In the wake of Wednesday’s acrimonious confidence vote, tensions continued on Thursday over the Prespes accord, with the office of Prime Minister Alexis Tsipras promising not to “fast-track” its ratification and to publicize the full text of the agreement for “every Greek” to read.
It said the government will print tens of thousands of copies of the accord, which will be distributed with Sunday newspapers.
Meanwhile, main opposition New Democracy on Thursday reiterated its criticism that with the ratification of the deal, Greece will essentially recognize a “Macedonian” language and ethnicity.
In the debate preceding Wednesday’s confidence vote, Mitsotakis said the deal made far too many concessions to the Former Yugoslav Republic of Macedonia (FYROM), prompting the PM’s office on Thursday to also challenge Mitsotakis to defend his position in a live televised debate.
The contentious agreement has sowed deep divisions in Greece, with many Greeks opposing the use of the term “Macedonia” in the name and constitution of FYROM, saying it denotes irredentist ambitions over the northern Greek province of the same name.
It also resulted in the breakup of the coalition government of leftist SYRIZA and the nationalist Independent Greeks (ANEL) party which prompted Tsipras to call Wednesday’s confidence vote.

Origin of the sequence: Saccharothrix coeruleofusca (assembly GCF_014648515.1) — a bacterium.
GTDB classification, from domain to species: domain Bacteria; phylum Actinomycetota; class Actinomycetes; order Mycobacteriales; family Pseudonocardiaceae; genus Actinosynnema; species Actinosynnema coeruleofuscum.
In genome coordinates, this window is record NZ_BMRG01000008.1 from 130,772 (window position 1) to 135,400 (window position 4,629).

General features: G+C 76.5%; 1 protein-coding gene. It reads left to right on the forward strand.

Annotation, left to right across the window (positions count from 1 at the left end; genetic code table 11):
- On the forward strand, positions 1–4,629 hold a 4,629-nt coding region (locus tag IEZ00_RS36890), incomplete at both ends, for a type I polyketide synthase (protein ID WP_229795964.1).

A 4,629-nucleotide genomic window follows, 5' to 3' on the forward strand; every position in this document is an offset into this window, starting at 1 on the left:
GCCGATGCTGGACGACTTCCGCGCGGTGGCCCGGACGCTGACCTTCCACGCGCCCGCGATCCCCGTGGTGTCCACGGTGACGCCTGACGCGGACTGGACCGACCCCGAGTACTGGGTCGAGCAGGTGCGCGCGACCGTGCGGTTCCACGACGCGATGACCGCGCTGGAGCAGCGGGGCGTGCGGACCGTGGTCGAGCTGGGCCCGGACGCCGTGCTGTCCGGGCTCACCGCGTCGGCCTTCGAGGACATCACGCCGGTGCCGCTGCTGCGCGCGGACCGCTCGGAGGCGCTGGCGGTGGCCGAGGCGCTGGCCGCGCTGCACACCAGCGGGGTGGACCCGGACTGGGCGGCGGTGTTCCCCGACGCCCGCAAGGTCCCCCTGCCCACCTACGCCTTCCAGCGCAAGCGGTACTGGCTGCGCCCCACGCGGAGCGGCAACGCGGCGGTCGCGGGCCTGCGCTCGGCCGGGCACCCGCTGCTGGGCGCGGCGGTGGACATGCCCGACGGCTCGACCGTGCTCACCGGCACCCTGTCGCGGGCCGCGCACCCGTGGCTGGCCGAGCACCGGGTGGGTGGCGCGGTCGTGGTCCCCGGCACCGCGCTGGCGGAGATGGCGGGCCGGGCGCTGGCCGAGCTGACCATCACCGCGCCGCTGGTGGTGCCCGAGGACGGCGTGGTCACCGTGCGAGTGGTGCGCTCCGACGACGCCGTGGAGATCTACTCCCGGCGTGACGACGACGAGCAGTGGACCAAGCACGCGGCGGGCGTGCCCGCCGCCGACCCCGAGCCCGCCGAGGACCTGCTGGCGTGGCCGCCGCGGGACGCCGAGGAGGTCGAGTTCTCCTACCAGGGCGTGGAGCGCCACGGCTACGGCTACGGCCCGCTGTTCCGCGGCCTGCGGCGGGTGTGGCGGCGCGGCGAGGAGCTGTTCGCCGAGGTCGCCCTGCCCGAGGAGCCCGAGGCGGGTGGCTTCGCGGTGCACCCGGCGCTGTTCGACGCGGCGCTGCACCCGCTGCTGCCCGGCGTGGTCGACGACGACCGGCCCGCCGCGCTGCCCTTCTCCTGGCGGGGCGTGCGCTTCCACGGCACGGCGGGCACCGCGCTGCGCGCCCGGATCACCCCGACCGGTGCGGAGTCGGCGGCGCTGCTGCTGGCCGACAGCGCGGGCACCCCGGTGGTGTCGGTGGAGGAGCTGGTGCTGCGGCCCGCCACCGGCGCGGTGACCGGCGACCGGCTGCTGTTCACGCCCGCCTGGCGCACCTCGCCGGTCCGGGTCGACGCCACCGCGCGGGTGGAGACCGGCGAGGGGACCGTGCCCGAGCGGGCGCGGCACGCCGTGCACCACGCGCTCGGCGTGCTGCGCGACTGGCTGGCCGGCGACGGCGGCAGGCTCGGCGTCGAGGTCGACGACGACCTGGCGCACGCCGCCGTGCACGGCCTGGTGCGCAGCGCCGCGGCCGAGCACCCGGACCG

Meanwhile, centrist To Potami, which has appeared to be on the fence over the issue, said on Thursday, after a meeting of its political council, that it fully supports a solution to the name dispute but fell short of explicitly backing the Prespes accord.
As the deal is expected to open the way for FYROM to join NATO and the European Union, neighboring Turkey said on Thursday it is looking forward to welcoming the Balkan country into the NATO family “without further delay.”
“We have strong ties with Macedonia that go back many centuries, ties that are strong regardless of political relations. I would like to stress that our political relations are excellent these days,” Turkish Foreign Minister Mevlut Cavusoglu was quoted by Greek media as saying in translated comments at a joint press conference in Ankara following a meeting with his FYROM counterpart, Nikola Dimitrov.
“Turkey recognizes Macedonia by its constitutional name,” Cavusoglu added, without further clarification.